Dulli's vocal chops sound pretty all reet, too, his range having noticeably expanded since quitting the nicotine habit, now consistently hitting the high notes while maintaining the famed larynx crackle that ensures his place in the rock vocal hall of fame alongside fellow screamers John Lennon and Paul Westerberg. And despite plenty of R&B flourishes—the funky syncopation of "Matamoros," freaking Isaac Hayes chukka-chukka on "The Lottery"—the Whigs as always steer clear of dreaded whiteboy mannerisms, thanks to Dulli's reliance on phrasing rather than mimicry to impart soul. Credit the band's home of Cincinnati, that Ohio/Kentucky border town that introduced both the Isley Brothers and Chuck Cleaver to the music world. Credit the basketball pickup games where a teenaged Dulli was first hipped to the existence of Brick and L.T.D. Credit a band that always shoots in CinemaScope, no matter how wounded or self-loathing the tale being told.
So, no, this album doesn't much sound like Congregation or even 1965, which speaks to the ethos of a band that has always avoided going retro (again, note which R&B trendsetters Dulli and Co. are currently engaging with: Frank Ocean and Usher). Nor does it scale the heights or plumb the depths of Gentlemen, but give the lads a break: How many bands manage such an intricate break-up document even once in a career? And yet all their familiar qualities remain. There's the divisive frontman assuming outsized roles: covetous ("I'm so excited you decided to come over and beg"), duplicitous ("My only cover was a con"), leering ("If I seem impatient/ You won't be waiting long"), absurd ("I want the setting sun"), heartbroken ("It kills to watch you love another"). There's the mournful balladry of "Can Rova" and "It Kills," a patented brand of ache in line with old classics "Let Me Lie To You" or "When We Two Parted." There are grandiloquent kitchen-sink flourishes like the faux-"Kashmir" strings atop synth-blatt bass on "Matamoros" or the spaghetti western sweep of "Algiers," which kicks off with a Ronettes drum beat before the castanets explode. There's baritone sax and muted trumpet drifting across shivering strings on melodramatic closer "These Sticks."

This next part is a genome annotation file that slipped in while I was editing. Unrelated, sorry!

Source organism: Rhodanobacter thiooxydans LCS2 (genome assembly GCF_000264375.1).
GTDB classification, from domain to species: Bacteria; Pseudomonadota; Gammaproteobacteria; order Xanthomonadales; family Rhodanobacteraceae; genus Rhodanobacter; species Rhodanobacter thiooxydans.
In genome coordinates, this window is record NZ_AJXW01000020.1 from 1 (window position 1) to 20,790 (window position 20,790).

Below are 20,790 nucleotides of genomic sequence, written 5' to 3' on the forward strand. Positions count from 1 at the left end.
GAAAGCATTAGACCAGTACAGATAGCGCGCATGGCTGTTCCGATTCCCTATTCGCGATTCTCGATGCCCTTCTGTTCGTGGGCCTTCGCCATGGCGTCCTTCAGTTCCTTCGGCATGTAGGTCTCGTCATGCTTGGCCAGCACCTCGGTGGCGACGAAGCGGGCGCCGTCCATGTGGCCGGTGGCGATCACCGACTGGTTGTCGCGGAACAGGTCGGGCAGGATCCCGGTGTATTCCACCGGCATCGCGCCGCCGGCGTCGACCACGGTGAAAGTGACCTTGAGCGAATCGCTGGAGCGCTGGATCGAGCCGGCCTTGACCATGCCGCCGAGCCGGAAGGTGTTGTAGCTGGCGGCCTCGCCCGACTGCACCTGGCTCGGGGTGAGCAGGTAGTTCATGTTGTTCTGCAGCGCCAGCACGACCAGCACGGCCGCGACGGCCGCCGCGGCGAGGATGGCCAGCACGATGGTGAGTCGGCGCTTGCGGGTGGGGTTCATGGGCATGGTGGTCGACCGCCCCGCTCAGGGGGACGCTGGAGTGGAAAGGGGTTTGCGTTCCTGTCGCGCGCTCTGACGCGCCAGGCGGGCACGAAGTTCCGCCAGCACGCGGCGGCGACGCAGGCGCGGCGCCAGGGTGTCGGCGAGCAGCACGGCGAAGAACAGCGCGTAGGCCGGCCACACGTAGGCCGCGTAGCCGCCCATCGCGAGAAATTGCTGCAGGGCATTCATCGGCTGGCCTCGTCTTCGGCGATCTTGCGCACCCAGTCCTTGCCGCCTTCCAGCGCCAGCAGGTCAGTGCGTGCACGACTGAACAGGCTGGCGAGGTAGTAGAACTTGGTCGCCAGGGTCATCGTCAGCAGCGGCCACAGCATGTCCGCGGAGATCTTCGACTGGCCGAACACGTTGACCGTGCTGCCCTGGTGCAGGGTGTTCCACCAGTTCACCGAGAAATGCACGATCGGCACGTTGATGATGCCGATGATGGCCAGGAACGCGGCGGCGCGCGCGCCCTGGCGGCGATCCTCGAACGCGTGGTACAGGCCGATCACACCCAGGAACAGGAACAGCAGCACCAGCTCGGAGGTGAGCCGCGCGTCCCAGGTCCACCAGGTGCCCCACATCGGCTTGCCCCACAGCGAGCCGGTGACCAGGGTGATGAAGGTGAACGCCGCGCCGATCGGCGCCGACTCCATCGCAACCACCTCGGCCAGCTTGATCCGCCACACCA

And then there's "Lost In The Woods," a five-minute pocket symphony that juggles tempo and instrumentation with a deftness that would seem proggy if it weren't so defiantly pop. One ominous piano vamp; a falsetto "surprise surprise"; swinging hi-hat jazz shuffle; then a bouncily soulful/Brian Wilson chorus flecked with sunshine, containing the sweetest "bay-bee" in Dulli's repertoire, all ending amid cellos, soaring guitar, and an organ riff cheerfully clomping on by. The whole thing conjures the palpable sense of fun any longtime Whighead will tell you animated many a concert back during their initial run. The Whigs know how good this feels. So good, in fact, it seems like they can't help but give the fans in the cheap seats a big wink. Cue Dulli: "You know me by now."